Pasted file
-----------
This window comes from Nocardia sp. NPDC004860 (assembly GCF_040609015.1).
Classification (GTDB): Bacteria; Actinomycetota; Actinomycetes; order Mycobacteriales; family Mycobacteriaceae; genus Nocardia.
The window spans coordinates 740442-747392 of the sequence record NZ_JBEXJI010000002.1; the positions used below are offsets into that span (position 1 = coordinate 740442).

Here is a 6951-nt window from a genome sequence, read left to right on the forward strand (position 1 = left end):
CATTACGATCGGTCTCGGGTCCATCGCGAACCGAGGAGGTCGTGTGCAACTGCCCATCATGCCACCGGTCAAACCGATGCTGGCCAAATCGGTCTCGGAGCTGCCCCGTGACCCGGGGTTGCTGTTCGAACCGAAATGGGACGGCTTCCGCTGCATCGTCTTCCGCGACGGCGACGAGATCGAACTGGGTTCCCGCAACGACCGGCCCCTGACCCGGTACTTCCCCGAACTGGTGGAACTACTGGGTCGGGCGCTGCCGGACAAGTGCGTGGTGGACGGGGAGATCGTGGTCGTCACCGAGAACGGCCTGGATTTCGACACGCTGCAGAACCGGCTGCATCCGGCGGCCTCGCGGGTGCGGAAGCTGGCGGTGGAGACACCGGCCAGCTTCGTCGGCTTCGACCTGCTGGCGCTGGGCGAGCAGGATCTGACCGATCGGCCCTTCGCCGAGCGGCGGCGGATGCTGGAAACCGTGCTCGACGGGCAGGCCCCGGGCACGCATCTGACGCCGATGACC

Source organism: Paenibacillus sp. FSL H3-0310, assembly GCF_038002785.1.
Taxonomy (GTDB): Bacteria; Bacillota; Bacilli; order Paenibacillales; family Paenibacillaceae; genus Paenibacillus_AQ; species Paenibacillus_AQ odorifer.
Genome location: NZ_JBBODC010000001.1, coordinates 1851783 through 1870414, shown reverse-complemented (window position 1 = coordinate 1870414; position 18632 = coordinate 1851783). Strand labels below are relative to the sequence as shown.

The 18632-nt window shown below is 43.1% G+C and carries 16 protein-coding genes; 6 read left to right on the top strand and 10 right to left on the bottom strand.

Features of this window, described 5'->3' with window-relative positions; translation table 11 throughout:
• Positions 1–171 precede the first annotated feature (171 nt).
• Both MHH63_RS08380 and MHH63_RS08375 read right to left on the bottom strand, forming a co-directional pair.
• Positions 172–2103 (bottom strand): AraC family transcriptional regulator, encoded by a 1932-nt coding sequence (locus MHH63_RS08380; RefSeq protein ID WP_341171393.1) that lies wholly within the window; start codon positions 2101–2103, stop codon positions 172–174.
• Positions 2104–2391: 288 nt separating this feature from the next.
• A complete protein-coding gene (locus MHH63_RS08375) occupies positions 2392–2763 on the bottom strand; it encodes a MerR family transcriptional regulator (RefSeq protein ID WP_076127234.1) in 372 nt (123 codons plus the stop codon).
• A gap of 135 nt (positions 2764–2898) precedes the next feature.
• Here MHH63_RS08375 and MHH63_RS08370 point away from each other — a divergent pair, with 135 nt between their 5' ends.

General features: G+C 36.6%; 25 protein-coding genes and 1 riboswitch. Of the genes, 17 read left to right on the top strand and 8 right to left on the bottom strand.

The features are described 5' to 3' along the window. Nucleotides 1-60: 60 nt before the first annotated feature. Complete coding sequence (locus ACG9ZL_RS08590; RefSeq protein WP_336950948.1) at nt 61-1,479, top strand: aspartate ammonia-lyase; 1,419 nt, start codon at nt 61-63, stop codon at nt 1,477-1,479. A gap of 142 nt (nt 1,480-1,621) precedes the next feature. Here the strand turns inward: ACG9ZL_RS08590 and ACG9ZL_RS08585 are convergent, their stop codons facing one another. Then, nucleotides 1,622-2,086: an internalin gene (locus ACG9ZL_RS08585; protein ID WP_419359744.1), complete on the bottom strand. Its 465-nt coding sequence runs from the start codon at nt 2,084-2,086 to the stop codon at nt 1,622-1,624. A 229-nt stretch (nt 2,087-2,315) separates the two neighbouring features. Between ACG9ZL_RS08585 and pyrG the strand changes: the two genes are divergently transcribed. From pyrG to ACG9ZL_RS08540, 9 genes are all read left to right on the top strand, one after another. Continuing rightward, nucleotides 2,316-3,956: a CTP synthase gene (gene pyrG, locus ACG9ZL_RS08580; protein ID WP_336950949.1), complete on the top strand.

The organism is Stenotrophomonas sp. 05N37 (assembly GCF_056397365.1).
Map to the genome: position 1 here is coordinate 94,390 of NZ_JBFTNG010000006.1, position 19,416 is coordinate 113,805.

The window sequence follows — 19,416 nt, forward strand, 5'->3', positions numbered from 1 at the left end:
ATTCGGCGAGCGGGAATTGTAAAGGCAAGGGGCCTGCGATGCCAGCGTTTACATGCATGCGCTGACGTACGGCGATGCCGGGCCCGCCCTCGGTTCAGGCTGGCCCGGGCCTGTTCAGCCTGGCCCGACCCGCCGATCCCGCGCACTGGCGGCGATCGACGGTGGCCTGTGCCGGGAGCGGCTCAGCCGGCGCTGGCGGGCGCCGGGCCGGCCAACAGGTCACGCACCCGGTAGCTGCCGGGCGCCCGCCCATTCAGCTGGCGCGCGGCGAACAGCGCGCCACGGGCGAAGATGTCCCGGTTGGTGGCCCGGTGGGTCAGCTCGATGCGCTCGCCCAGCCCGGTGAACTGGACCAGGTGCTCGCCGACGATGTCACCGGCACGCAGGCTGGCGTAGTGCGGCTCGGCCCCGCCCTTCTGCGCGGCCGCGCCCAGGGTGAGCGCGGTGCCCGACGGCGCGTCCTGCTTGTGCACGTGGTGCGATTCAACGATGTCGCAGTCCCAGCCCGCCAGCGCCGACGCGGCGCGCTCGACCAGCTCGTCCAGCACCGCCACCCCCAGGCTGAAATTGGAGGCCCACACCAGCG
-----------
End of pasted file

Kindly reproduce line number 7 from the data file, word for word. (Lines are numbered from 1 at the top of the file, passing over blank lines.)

Taxonomy (GTDB): Bacteria; Bacillota; Bacilli; order Paenibacillales; family Paenibacillaceae; genus Paenibacillus_AQ; species Paenibacillus_AQ odorifer.